Pope Francis has released a video which I post here to motivate us all. In it he calls on all believers, adherents of all religions to pray, fast and perform works of charity tomorrow.

CLICK BELOW FOR POPE FRANCIS VIDEO

https://youtu.be/Z8JhiYqzjgU

Tomorrow, 14 May, is an international, interreligious day of prayer to ask God to lift this pandemic from the world, and to inspire scientists to find a cure for the disease.

The inspiration for this comes from the “Higher Committee for Human Fraternity” which was set up when Pope Francis visited Abu Dhabi last year. The initiative transcends religious boundaries and invites all religious people to appeal to God, in accordance with their own faith and teachings.

Dr Clare Amos, our Director of Lay Discipleship, was previously the Interfaith Director at the World  Council of Churches. She has composed this prayer which I commend for use:

God of life, Creator of all, 

Your reach stretches beyond the farthest stars that we can see, 

Yet you are nearer to us than our own soul.  

In this time of crisis may your love draw human beings together,

Bridging the distance of place, of nationality, of ideology and religion.

Unite us as one in prayer to face together this enemy, the virus.

Free us from fear, grant us courage and compassion, make us generous in acts of charity,

And bring to effect our longing for the healing of this world. Amen

CLICK BELOW TO HEAR THE ARCHBISHOP OF CANTERBURY’S EASTER SUNDAY SERMON CHRIST IS RISEN!

https://www.bbc.co.uk/programmes/m000h7lg

CLICK BELOW TO READ A LETTER FROM BISHOPS ROBERT AND DAVID

APPROACHING HOLY WEEK AND EASTER

BISHOP DAVID

25 MARCH 2020

The Pope’s invitation to all Christians

The Annunciation, (unknown), the J. Paul Getty Museum, Los Angeles.

Addressing the leaders of all Christian Churches, communities and confessions worldwide, the Pope invites us all, on 25 March at 12 noon in each local time zone, to recite the prayer of all Christians.

“In these days of trial, as humanity trembles at the threat of the coronavirus pandemic, I would propose that all Christians join their voices together to heaven to invoke the Almighty, the All Powerful God, by reciting contemporaneously the prayer that Our Lord Jesus has taught us”.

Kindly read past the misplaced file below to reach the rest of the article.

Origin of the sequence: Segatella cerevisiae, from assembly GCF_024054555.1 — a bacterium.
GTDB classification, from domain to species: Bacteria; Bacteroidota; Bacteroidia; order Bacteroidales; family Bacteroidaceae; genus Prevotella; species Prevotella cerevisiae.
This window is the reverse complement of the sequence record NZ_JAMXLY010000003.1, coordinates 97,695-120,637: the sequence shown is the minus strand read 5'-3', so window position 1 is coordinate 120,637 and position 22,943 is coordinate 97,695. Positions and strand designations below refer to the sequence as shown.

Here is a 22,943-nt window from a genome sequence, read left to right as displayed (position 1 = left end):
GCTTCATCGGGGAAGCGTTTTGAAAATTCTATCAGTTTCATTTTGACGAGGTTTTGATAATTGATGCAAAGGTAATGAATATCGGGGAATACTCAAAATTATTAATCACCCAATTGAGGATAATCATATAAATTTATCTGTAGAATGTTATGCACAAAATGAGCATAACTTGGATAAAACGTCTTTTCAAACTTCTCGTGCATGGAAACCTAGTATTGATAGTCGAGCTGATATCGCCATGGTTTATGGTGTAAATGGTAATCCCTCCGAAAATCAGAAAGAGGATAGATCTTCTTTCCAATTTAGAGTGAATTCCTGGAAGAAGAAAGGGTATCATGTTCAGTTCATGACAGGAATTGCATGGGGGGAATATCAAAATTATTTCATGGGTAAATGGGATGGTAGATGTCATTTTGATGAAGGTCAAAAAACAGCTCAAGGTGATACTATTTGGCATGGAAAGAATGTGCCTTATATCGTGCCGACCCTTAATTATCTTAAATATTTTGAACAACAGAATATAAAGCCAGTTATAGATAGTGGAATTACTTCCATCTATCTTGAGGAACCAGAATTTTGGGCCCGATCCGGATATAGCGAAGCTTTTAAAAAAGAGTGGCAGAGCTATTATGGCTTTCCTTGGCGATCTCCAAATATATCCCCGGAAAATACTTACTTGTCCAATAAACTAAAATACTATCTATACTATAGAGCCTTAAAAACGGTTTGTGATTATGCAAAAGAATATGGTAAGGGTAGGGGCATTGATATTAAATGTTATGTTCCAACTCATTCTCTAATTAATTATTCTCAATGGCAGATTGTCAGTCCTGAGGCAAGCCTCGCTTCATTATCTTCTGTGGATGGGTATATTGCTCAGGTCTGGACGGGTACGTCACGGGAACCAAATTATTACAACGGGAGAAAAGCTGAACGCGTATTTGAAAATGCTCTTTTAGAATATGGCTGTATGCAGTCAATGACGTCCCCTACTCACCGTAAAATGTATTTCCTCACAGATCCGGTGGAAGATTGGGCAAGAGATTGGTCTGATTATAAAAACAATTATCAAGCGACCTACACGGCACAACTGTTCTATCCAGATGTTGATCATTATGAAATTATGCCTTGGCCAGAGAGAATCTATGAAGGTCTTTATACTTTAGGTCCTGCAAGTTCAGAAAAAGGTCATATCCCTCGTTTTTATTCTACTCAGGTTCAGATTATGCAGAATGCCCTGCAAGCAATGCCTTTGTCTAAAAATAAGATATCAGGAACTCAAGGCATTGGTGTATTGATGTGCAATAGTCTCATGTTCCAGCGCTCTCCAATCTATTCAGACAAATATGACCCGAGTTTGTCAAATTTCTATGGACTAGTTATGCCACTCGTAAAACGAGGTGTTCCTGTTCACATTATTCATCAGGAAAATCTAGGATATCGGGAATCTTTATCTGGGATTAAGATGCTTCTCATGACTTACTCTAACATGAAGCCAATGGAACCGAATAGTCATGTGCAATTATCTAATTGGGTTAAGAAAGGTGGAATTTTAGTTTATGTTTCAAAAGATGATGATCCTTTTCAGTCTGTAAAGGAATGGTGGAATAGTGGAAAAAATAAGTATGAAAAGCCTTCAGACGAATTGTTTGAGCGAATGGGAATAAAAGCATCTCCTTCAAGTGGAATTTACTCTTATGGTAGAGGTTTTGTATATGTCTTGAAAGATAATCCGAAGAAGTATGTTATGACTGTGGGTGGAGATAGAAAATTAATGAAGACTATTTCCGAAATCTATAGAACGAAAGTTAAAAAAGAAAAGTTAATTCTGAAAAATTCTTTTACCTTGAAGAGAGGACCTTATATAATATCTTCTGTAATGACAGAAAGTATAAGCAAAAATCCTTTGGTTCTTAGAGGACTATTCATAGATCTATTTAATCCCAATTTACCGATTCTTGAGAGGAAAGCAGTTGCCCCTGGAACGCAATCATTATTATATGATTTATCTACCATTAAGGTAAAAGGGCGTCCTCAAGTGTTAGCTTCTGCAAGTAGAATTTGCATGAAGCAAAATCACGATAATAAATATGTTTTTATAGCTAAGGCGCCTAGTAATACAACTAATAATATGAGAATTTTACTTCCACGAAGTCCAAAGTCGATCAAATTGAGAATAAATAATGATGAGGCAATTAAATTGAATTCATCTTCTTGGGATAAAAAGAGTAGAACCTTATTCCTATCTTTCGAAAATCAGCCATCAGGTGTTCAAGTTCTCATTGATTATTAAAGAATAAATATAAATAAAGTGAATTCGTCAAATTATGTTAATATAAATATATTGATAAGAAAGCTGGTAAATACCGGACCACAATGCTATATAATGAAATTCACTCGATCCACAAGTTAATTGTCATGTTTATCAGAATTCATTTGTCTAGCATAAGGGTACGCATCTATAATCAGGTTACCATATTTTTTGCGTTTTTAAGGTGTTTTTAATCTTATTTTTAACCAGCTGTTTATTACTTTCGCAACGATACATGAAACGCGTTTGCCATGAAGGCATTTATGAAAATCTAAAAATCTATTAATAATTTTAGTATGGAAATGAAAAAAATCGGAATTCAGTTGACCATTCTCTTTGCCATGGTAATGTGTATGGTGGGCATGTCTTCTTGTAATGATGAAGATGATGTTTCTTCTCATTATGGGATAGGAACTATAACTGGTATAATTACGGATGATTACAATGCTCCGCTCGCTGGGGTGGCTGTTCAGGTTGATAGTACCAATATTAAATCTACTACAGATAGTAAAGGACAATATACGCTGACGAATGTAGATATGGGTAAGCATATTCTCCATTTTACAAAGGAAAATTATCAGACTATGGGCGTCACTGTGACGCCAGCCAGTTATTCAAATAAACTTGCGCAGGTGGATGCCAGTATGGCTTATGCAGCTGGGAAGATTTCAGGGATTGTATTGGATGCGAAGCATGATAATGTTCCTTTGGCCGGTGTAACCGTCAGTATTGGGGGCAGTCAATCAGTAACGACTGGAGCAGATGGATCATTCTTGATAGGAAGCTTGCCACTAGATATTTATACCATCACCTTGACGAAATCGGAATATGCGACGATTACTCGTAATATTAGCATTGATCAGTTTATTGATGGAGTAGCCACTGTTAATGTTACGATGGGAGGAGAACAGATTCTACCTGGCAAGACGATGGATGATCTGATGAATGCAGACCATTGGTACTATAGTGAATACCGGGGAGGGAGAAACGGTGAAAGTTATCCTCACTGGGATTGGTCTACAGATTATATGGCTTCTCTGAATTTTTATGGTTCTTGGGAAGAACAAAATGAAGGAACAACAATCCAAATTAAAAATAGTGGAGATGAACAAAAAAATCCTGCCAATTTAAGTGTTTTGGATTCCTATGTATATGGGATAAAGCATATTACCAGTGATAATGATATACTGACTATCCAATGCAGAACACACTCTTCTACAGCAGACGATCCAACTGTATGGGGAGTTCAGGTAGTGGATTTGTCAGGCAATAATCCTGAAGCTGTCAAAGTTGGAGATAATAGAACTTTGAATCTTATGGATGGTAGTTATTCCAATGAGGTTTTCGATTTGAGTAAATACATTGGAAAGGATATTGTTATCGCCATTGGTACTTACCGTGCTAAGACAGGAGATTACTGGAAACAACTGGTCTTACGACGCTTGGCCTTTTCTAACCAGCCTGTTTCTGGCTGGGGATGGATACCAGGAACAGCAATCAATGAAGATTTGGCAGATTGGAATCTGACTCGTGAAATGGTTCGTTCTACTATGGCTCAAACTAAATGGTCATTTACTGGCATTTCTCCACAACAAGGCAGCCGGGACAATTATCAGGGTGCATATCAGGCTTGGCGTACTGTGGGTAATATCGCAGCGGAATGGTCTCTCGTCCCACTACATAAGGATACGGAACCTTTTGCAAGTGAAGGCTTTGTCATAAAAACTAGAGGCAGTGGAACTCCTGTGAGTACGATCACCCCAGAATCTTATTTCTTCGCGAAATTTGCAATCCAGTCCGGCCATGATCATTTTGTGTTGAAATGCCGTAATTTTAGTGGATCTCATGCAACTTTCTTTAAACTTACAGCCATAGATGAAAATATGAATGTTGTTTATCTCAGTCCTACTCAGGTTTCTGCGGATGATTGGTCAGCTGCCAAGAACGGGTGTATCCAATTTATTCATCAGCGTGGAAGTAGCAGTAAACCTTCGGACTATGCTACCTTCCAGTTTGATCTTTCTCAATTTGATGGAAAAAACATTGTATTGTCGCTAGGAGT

25 March is the Feast of the Annunciation. Its central focus is the wondrous moment in history when the Eternal Word became flesh in the womb of the Blessed Virgin Mary; in short God became one of us. The feast marks the dramatic entrance of the divine into our everyday world, God with us, Emmanuel. As we remember the closeness of God to us – God who took on our very flesh – Pope Francis encourages us in reciting our common prayer to remember the closeness of God to doctors, nurses, health workers, volunteers, the authorities who have to make difficult decisions for our common good, the closeness of God to those who are stricken with this disease and those who are alone.

As the International Anglican-Roman Catholic Commission for Unity and Mission (IARCCUM) suggests, Anglicans see the value of a ministry exercised by the Bishop of Rome as a sign and focus of unity within a reunited Church. We experience this ministry of unity in the call of Pope Francis to all Christians to join together in praying the Lord’s Prayer at this difficult time for people everywhere.

Spread this call to prayer on the Feast of the Annunciation through your networks and social media.

Annunciation by Nigerian artist Paul Woelfel

BISHOP ROBERT

CLICK ON THE LINK BELOW TO SEE BISHOP ROBERT’S VIDEO 20 MARCH 2020

https://zoom.us/rec/play/75ckJuirqjk3GNCSsgSDBaV5W9Xvev2s0ykbrPpbyh28UHELMFX1ZucWNOJPXlVIi0RKRGqp5fgU1Mh0?continueMode=true